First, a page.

According to a second aspect of the invention, a kit is provided for repairing a heart valve comprised of valve tissue including an annulus and a plurality of leaflets for allowing and preventing blood flow. The kit comprises an implantation instrument, which comprises a first support ring, and a second support ring connected to the first support ring to form a coiled configuration. The first support ring is configured to abut one side of the valve and the second support ring is configured to abut an opposite side of the valve to thereby trap a portion of the valve tissue therebetween. The kit further comprises an annuloplasty implant adapted to be attached to the heart valve annulus in order to reshape the annulus and allow the leaflets to open and close properly.

The annuloplasty implant need not be attached to the implantation instrument for being inserted to the heart valve. The implantation instrument may provide the primary reshaping of the valve annulus. The annuloplasty implant may then be separately inserted to permanently reshape the valve annulus. The correct positioning of the annuloplasty implant is now easily achieved since the primary reshaping of the valve annulus provided by the implantation instrument clearly indicates how the annuloplasty implant should be attached to the valve annulus.

According to a third aspect of the invention, a method is provided for repairing a heart valve comprised of valve tissue including an annulus and a plurality of leaflets for allowing and preventing blood flow. The method comprises inserting an implantation instrument comprising a first and a second support ring connected to each other to form a coiled configuration, said instrument being inserted such that valve tissue is trapped between the first and second support rings, attaching an annuloplasty implant to the annulus in order to reshape it, and removing the implantation instrument.

The step of inserting the instrument may comprise temporarily reshaping the annulus to facilitate attachment of the annuloplasty implant to the annulus. Thus, the implantation instrument will guide the positioning of the annuloplasty implant.

The step of inserting may further comprise inserting a first end of the first support ring through a portion of the valve tissue, rotating the implantation instrument to position the first support ring on a first side of the valve, and positioning the second support ring on an opposite second side of the valve. The first and second support ring are thus easily applied on opposite sides of the valve.

Various additional objectives, advantages and features of the invention will become more readily apparent to those of ordinary skill in the art upon review of the detailed description of the illustrative embodiments.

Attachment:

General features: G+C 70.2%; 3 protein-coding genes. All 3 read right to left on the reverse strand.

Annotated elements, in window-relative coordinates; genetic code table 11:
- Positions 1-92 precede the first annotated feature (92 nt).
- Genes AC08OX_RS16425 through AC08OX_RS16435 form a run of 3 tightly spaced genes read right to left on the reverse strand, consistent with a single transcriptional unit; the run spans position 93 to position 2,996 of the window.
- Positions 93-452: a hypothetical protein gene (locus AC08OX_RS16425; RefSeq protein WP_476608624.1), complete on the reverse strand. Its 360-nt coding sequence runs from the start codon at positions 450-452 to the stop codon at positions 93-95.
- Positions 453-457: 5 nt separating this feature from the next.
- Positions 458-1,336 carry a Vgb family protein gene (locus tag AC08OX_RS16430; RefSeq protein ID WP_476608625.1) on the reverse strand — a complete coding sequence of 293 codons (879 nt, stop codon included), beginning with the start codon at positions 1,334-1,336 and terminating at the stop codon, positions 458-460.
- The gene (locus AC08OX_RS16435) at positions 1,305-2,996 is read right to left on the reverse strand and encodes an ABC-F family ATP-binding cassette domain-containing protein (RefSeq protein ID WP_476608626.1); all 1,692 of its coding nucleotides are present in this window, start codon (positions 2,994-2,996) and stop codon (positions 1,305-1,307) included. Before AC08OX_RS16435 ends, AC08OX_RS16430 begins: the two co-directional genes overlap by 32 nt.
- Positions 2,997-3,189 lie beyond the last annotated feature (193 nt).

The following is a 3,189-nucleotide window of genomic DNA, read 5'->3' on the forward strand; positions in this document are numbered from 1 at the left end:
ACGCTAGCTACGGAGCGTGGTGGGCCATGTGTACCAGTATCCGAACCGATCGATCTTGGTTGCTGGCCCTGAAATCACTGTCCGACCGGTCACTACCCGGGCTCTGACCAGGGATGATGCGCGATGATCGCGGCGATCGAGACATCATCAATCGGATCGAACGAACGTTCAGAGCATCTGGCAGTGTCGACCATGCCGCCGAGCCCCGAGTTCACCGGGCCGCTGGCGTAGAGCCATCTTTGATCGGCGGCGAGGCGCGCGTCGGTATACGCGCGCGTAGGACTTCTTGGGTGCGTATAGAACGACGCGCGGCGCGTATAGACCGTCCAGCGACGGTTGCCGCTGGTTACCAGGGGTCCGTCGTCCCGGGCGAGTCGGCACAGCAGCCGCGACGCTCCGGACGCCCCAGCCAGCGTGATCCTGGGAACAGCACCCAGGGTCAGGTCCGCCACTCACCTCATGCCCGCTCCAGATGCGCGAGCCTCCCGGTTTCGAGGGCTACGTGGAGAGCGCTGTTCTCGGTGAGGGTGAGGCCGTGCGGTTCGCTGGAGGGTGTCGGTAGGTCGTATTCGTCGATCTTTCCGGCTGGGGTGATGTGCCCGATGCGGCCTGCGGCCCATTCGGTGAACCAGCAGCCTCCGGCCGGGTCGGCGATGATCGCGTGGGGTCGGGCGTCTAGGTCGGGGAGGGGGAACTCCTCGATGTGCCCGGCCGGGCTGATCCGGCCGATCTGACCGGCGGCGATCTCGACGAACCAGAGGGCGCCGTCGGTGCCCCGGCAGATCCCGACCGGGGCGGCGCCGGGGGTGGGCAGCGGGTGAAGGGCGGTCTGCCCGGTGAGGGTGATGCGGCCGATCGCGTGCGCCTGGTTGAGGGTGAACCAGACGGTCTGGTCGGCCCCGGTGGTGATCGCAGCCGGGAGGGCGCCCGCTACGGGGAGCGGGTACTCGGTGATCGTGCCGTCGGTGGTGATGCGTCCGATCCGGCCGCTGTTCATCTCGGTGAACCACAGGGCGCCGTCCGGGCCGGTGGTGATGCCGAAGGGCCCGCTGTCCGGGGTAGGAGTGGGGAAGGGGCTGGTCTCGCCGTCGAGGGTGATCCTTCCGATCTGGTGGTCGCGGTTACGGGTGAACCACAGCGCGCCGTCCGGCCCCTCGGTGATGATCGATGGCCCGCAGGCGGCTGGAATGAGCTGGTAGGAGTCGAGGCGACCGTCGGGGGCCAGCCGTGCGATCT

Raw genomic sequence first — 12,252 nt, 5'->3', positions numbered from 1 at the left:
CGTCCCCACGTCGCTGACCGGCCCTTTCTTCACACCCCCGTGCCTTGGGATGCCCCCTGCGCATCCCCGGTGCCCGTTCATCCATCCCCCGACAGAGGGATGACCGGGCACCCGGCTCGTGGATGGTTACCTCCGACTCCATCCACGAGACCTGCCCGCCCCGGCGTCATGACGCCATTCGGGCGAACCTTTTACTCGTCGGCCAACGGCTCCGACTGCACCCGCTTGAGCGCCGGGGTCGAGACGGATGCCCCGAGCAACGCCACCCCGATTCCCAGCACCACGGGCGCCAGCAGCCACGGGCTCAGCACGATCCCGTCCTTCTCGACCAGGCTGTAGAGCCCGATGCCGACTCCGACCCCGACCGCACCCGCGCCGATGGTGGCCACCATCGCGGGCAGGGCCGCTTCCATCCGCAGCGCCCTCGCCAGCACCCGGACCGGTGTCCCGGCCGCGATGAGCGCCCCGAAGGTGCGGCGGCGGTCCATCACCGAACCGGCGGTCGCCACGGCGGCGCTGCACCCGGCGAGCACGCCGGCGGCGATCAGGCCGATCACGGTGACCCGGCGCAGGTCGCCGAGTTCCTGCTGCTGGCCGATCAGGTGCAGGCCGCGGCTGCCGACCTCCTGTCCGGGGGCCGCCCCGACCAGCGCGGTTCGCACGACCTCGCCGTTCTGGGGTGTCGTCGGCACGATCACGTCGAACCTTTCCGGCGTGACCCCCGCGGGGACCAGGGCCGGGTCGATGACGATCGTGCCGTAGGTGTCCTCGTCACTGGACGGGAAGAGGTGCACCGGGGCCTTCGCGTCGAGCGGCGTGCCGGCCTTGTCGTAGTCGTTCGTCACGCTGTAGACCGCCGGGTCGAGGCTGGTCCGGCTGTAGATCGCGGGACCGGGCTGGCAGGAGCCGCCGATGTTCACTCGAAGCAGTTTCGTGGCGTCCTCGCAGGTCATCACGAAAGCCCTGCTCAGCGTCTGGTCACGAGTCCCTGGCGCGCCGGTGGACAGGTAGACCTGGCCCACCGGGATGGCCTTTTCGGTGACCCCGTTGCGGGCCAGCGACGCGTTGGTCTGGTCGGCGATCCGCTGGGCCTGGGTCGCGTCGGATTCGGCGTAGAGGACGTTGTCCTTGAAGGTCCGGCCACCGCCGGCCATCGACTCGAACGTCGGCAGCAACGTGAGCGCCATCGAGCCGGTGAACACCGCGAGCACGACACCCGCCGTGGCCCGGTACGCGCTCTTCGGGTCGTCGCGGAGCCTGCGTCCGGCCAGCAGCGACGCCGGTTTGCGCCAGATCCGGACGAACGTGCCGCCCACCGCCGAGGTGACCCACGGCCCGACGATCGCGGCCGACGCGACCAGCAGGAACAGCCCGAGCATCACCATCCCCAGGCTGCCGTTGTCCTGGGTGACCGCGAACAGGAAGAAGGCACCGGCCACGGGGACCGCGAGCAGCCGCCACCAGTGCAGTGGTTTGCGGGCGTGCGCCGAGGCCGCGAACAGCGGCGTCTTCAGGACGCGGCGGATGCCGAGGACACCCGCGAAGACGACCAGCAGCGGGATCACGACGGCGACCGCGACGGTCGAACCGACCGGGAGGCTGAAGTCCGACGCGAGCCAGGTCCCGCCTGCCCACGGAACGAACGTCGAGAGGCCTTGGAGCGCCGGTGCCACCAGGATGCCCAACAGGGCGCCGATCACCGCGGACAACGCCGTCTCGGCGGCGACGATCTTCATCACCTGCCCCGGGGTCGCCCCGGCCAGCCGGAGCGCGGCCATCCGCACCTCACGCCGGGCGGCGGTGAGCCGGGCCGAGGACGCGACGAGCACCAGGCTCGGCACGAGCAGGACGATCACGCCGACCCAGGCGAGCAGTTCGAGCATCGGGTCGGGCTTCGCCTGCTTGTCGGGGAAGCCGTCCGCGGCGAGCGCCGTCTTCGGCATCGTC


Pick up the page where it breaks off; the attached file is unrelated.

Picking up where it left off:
BRIEF DESCRIPTION OF THE DRAWINGS

FIG. 1 schematically illustrates a patient with a heart shown in cross section and a device of the present invention schematically illustrated as supporting the mitral valve.

FIG. 1A is a cross sectional view of the left ventricle showing the mitral valve and a device of the invention in perspective.

FIG. 2 is a perspective view of a device according to an embodiment of the invention.

FIG. 3 is a cross sectional view of the device in FIG. 2.

FIG. 3A is a fragmentary perspective view, partially in cross-section, further illustrating one of the support rings shown in FIG. 3.

FIG. 3B is a fragmentary perspective view, partially in cross-section, illustrating alternate support rings according to the present invention.

FIG. 3C is a perspective view illustrating alternate support rings with a surface of the ring coated with a cushioning material.

FIG. 3D is an enlarged view of encircled portion “3D” shown in FIG. 3C.

FIGS 4A–4B are partially sectioned perspective views of the mitral valve and the device of the invention during implantation of an annuloplasty implant of the device.

FIG. 5 is a partially sectioned perspective view showing the device of the invention when the implantation instrument has been turned into position.

FIG. 6 is a cross-sectional view illustrating primary reshaping of the valve.

FIG. 7 is a partially sectioned perspective view showing the device when the annuloplasty implant is being attached to the valve annulus.

FIG. 8 is a perspective view showing the device after implantation is completed.

DETAILED DESCRIPTION OF THE PREFERRED EMBODIMENTS

FIG. 1 illustrates a patient 10 having a heart 12 shown in cross section including a left ventricle 14 and a right ventricle 16. The concepts of the present invention are suitable to be applied, for example, to a mitral valve 18 which supplies blood into left ventricle 14. Mitral valve 18, as better shown in FIG. 1A, includes an annulus 20 and a pair of leaflets 22, 24 which selectively allow and prevent blood flow into left ventricle 14. It will be appreciated that the term annulus tissue is used extensively throughout this disclosure in reference to the drawings, however, the inventive principles are equally applicable when referring to other valve tissue such as leaflet tissue or other attached vessel tissue. Leaflets 22, 24 are supported for coaptation by chordae tendinae or chords 26, 28 extending upwardly from respective papillary muscles 30, 32. Blood enters left ventricle 14 through mitral valve 18 and is expelled during subsequent contraction of heart 12 through aortic valve 34. It will be appreciated that the present invention is applicable to tricuspidal heart valves as well.